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Vet Microbiol ; 238: 108429, 2019 Nov.
Artigo em Inglês | MEDLINE | ID: mdl-31648721


Viral haemorrhagic disease (VHD) and colibacillosis are common diseases in rabbits that cause economic losses worldwide. The effect of colibacillosis on the immune response of vaccinated rabbits against rabbit haemorrhagic disease virus (RHDV) was studied. Four groups (G1-G4) were included. G1 was the negative control group; G2 was the RHDV vaccine group; G3 was the E. coli-infected group; and G4 was the E. coli-infected + RHDV vaccine group. The E. coli infection and RHDV vaccination were simultaneously performed, with another previous infection, 3 days before vaccination. At 28 days post-vaccination (PV), the rabbits (G2-G4) were challenged intramuscularly with 0.5 ml of RHDV at a dose of 103 50% median lethal dose (LD50)/rabbit. The rabbits were observed for clinical signs, body weight gain and mortality rates. Tissue, blood, serum, and faecal samples and rectal swabs were collected at 3, 5, 7, 14, 21 and 28 days PV. Significant clinical signs and mortality and a decrease in BW were observed in the infected + RHDV vaccine group. On the 3rd day post-infection (PI), compared with all the other groups, the vaccinated group (G2) had significantly upregulated hepatic tumor necrosis factor-α (TNF-α) and interleukin-6 (IL-6) levels; however, the infected + RHDV vaccine group had significantly higher intestinal levels of TNF-α and IL-6 than the other groups. Furthermore, E. coli infection in vaccinated rabbits led to immunosuppression, as shown by significant decreases (P < 0.05) in heterophil phagocytic activity, the CD4+/CD8+ ratio, and HI antibody responses to RHDV and a significant increase in the heterophil to lymphocyte (H/L) ratio. In conclusion, colibacillosis leads to immunosuppression involving a shift in the equilibrium of cytokines and reduced weight gain and mortality in vaccinated rabbits and could be a contributing factor in RHDV vaccination failure in rabbit farming.

Infecções por Caliciviridae/veterinária , Infecções por Escherichia coli/veterinária , Coelhos/imunologia , Vacinação/veterinária , Vacinas Virais/imunologia , Animais , Infecções por Caliciviridae/imunologia , Infecções por Caliciviridae/mortalidade , Citocinas/genética , Infecções por Escherichia coli/imunologia , Infecções por Escherichia coli/mortalidade , Infecções por Escherichia coli/fisiopatologia , Regulação da Expressão Gênica/imunologia , Vírus da Doença Hemorrágica de Coelhos/imunologia , Coelhos/microbiologia , Coelhos/virologia , Vacinação/normas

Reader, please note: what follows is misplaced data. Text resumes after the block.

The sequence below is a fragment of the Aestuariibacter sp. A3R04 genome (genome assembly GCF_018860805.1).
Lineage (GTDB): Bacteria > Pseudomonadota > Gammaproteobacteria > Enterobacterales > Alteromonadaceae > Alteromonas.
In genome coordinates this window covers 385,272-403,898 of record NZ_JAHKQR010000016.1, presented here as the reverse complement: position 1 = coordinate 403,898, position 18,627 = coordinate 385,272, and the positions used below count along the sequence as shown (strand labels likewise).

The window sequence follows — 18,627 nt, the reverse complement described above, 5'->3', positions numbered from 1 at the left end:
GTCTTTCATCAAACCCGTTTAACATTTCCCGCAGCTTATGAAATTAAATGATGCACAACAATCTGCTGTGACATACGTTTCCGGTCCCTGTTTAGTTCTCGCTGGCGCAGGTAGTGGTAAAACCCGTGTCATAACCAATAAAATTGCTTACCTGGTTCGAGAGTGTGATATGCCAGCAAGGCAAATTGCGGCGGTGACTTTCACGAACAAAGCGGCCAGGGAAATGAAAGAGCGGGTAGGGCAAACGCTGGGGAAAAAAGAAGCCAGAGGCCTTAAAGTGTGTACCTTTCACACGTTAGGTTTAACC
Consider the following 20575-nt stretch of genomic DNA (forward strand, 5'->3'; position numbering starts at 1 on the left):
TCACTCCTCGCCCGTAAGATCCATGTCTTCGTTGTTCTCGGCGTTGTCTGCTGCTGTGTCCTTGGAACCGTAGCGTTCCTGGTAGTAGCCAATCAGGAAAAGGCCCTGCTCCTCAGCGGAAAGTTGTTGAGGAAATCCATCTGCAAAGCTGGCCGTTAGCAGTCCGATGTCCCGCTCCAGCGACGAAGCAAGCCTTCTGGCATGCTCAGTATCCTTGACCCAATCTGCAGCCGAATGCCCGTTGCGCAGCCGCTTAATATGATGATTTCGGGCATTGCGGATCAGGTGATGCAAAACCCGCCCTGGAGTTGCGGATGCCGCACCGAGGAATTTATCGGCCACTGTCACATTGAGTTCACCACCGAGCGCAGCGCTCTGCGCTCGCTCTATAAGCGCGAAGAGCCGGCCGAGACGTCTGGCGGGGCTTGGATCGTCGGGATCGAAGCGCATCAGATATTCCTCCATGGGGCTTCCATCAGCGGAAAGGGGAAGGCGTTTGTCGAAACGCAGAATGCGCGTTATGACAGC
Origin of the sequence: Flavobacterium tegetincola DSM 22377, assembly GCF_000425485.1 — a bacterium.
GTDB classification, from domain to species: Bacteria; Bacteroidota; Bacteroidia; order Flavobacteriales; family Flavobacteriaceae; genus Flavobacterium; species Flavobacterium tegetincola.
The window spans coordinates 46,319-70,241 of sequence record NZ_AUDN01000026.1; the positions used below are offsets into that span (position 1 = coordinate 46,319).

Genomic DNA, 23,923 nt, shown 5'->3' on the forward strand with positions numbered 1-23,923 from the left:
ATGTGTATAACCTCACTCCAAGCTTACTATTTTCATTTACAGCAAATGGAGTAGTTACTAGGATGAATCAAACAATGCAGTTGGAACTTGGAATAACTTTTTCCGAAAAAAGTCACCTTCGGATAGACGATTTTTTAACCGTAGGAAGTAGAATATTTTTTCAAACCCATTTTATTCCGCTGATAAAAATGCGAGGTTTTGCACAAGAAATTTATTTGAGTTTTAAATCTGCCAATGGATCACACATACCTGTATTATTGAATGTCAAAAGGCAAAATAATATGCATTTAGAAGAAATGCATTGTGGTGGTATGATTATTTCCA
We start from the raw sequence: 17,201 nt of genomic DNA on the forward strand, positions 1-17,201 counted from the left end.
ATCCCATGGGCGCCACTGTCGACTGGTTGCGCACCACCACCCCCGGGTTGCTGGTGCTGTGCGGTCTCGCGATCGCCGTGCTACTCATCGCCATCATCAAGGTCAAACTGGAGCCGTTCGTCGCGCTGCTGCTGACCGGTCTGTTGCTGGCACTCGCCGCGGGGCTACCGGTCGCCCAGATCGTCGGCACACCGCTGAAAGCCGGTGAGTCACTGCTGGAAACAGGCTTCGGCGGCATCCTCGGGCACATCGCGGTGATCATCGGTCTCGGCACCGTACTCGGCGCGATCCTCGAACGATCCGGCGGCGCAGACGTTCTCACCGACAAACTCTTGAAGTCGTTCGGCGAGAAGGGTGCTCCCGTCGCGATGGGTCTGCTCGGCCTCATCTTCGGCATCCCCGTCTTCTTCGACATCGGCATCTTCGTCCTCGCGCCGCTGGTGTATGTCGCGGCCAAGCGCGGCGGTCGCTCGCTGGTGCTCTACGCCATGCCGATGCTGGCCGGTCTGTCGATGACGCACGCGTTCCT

J Transl Med ; 14(1): 275, 2016 Sep 22.
Artigo em Inglês | MEDLINE | ID: mdl-27659353


BACKGROUND: FEAT is an intracellular protein that potently drives tumorigenesis in vivo. It is only weakly expressed in normal human tissues, including the testis. In contrast, FEAT is aberrantly upregulated in most human cancers. The present study was designed to investigate whether FEAT is applicable to tumor immunotherapy and whether FEAT is discernible in the bloodstream as a molecular biomarker of human cancers. METHODS: Two mouse FEAT peptides with predicted affinities for major histocompatibility complex H-2Kb and H-2Db were injected subcutaneously into C57BL/6 mice before subcutaneous transplantation of isogenic B16-F10 melanoma cells. Intracellular localization of FEAT was determined by immunogold electron microscopy. Immunoprecipitation was performed to determine whether FEAT was present in blood from cancer patients. A sandwich enzyme-linked immunosorbent assay was used to measure FEAT concentrations in plasma from 30 cancer patients and eight healthy volunteers. RESULTS: The vaccination experiments demonstrated that FEAT was immunogenic, and that immune responses against FEAT were induced without deleterious side effects in mice. Electron microscopy revealed localization of FEAT in the cytoplasm, mitochondria, and nucleus. Immunoprecipitation identified FEAT in the blood plasma from cancer patients, while FEAT was not detected in plasma exosomes. Plasma FEAT levels were significantly higher in the presence of cancers. CONCLUSIONS: These findings suggest that FEAT is a candidate for applications in early diagnosis and prevention of some cancers.